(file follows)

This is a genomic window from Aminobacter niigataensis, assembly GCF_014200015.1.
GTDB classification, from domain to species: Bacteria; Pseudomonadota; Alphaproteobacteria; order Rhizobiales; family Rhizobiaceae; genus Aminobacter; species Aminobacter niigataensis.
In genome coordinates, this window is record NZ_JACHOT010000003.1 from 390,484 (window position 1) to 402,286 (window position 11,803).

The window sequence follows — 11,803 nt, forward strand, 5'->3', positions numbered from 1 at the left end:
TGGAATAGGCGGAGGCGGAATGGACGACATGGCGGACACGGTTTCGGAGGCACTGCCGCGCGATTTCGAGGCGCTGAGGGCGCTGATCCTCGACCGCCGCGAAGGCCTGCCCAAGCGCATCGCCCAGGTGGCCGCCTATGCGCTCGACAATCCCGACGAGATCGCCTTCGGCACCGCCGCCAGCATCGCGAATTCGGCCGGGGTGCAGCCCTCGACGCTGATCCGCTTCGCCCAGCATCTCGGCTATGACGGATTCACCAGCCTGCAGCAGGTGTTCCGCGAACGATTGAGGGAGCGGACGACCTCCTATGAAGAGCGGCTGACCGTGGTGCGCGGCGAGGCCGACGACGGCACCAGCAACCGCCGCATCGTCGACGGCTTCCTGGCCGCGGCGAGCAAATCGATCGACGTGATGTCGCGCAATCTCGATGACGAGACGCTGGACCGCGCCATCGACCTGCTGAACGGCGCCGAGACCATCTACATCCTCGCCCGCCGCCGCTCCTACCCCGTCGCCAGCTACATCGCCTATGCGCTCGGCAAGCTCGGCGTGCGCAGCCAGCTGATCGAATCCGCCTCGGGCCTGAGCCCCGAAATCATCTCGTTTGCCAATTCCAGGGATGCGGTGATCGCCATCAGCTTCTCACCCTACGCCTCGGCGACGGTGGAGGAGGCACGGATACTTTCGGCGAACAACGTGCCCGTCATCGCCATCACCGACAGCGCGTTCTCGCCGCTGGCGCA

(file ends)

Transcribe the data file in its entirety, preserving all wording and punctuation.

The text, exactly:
This is a genomic window from Aminobacter niigataensis, assembly GCF_014200015.1.
GTDB classification, from domain to species: Bacteria; Pseudomonadota; Alphaproteobacteria; order Rhizobiales; family Rhizobiaceae; genus Aminobacter; species Aminobacter niigataensis.
In genome coordinates, this window is record NZ_JACHOT010000003.1 from 390,484 (window position 1) to 402,286 (window position 11,803).

The window sequence follows — 11,803 nt, forward strand, 5'->3', positions numbered from 1 at the left end:
TGGAATAGGCGGAGGCGGAATGGACGACATGGCGGACACGGTTTCGGAGGCACTGCCGCGCGATTTCGAGGCGCTGAGGGCGCTGATCCTCGACCGCCGCGAAGGCCTGCCCAAGCGCATCGCCCAGGTGGCCGCCTATGCGCTCGACAATCCCGACGAGATCGCCTTCGGCACCGCCGCCAGCATCGCGAATTCGGCCGGGGTGCAGCCCTCGACGCTGATCCGCTTCGCCCAGCATCTCGGCTATGACGGATTCACCAGCCTGCAGCAGGTGTTCCGCGAACGATTGAGGGAGCGGACGACCTCCTATGAAGAGCGGCTGACCGTGGTGCGCGGCGAGGCCGACGACGGCACCAGCAACCGCCGCATCGTCGACGGCTTCCTGGCCGCGGCGAGCAAATCGATCGACGTGATGTCGCGCAATCTCGATGACGAGACGCTGGACCGCGCCATCGACCTGCTGAACGGCGCCGAGACCATCTACATCCTCGCCCGCCGCCGCTCCTACCCCGTCGCCAGCTACATCGCCTATGCGCTCGGCAAGCTCGGCGTGCGCAGCCAGCTGATCGAATCCGCCTCGGGCCTGAGCCCCGAAATCATCTCGTTTGCCAATTCCAGGGATGCGGTGATCGCCATCAGCTTCTCACCCTACGCCTCGGCGACGGTGGAGGAGGCACGGATACTTTCGGCGAACAACGTGCCCGTCATCGCCATCACCGACAGCGCGTTCTCGCCGCTGGCGCA